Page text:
Still, funding and research for PROTACs is picking up as researchers navigate these challenges and decide the potential pros outweigh the limitations. According to the GlobalData deals database, the National Cancer Institute (NCI) in the US has issued 67 grants from 2021-2022 for PROTACs-related studies, while between 2004 and the end of 2018, the NCI issued just 45 grants for PROTACs-related studies.

India-headquartered Syngene is looking to get ahead of the curve on PROTACs research and development, investing heavily in talent and infrastructure needed for advancements in this field.

“Apart from an early evaluation of compound solubility, and E3 ligase engagement assays, we have developed sensitive biophysical (SPR) and biochemical (ALPHA-LISA) assays to drive structure-activity relationships of compounds,” Tiwari explains. “This is further extended and demonstrated in cellular context for target engagement and target degradation using different state-of-the art technologies such as westerns, luminescence, InCell Westerns and imaging. The right combination of these assays and technologies helped the team in understanding the mechanism-of-action of the PROTAC compounds, thereby selecting the best molecules to move forward.

“The molecules are further optimised for other ADME properties, such as microsomal stability and cellular permeability in different models. A pooled analysis of the data demonstrated low correlation between ADME properties and plasma exposure for several compounds.”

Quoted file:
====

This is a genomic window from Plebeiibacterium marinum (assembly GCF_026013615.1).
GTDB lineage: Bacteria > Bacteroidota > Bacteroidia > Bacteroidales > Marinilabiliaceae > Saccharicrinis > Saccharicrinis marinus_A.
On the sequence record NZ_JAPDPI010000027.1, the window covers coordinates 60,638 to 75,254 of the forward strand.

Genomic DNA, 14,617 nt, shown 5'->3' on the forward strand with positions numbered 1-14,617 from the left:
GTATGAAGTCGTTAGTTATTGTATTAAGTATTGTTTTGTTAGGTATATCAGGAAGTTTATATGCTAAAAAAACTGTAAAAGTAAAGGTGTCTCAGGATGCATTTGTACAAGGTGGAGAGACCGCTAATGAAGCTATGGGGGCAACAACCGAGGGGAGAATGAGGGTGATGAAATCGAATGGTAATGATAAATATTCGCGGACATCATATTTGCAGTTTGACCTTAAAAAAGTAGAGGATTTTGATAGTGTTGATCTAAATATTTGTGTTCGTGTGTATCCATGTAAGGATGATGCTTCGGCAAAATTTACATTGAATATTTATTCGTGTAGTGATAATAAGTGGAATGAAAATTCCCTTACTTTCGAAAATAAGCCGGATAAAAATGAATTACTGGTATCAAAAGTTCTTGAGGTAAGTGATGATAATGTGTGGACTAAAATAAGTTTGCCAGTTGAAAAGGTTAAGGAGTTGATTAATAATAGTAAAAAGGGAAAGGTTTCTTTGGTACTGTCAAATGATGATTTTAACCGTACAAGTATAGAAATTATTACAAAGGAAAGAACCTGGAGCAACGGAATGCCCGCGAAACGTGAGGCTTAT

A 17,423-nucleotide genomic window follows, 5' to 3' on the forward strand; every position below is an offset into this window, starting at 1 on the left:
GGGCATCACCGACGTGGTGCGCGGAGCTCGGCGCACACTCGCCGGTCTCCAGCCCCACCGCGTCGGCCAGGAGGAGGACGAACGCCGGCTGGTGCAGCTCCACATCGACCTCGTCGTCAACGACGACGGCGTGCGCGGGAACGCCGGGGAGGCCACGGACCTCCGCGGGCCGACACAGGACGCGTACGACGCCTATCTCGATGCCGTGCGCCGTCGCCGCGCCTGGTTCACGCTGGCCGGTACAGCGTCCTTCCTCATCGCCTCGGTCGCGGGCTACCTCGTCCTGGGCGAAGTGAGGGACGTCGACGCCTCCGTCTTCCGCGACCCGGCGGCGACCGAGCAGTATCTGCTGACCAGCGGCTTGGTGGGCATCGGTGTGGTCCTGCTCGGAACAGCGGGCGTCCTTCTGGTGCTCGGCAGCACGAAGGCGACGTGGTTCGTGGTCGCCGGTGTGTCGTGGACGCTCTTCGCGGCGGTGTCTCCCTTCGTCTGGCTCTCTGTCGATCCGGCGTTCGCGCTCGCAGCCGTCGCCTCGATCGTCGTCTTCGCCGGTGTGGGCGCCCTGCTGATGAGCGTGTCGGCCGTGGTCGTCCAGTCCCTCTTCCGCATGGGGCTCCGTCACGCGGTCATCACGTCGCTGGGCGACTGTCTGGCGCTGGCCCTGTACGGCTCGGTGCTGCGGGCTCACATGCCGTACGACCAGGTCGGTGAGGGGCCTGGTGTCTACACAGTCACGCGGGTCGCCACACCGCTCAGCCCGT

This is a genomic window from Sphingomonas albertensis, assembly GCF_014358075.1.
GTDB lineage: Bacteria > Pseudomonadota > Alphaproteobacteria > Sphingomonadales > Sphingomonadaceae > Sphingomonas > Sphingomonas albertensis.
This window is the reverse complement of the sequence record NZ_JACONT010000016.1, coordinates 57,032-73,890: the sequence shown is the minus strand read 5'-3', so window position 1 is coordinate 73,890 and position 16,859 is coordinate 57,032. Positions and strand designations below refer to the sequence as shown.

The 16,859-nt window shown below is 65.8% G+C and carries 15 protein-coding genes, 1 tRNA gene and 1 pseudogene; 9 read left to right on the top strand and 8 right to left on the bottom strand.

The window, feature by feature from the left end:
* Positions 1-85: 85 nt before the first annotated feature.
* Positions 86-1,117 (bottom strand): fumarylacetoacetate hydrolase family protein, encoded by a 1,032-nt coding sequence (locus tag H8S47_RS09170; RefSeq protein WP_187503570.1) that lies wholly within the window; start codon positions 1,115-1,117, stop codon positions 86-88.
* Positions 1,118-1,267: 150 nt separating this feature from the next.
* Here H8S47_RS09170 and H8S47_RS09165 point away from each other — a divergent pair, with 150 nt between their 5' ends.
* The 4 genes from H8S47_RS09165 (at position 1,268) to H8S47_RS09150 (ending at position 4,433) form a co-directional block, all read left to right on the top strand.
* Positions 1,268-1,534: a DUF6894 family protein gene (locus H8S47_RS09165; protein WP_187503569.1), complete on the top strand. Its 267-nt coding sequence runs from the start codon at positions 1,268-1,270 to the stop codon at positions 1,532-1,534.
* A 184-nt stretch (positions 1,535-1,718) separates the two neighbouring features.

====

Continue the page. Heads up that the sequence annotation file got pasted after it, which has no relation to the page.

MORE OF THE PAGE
This was presented at the Targeted Protein Degradation (TPD) Conference in Boston, October 2022. Likewise, cellular to PK to PD correlation was established as a capability using a reference tool compound and was presented at Boston’s Discovery on Target (DOT) 2022 conference.

The future of PROTACs

With more than 15 global clients, Syngene has a strong track record in accelerating PROTAC programs, and a comprehensive toolbox ready to be deployed to support clients in advancing their PROTAC programmes.

Throughout 2022, Syngene invested heavily in infrastructure as part of its expansion into Hyderabad; a lab was commissioned in the newly constructed Innopolis building with over 150 scientists and analysts dedicated to PROTACs.

Syngene’s PROTAC capabilities put it at the forefront of developing novel protein degraders across a range of diseases. Syngene has been working right from establishing the proof-of-concept (POC) studies for the target of interest using dTAG approach to hit identification to lead optimization followed by clinical candidate nomination.

Looking forward, Tiwari adds: “The future for PROTACs is quite promising, with several compounds in different stages of clinical trials for different indications. The biggest challenge lies in terms of establishing the ADME-PK correlations, preclinical to clinical efficacy translation, and predicting safety liabilities. Syngene is setting up the predictive models and new platforms to overcome these challenges.”

To learn more about Syngene’s PROTAC programme, download the whitepaper.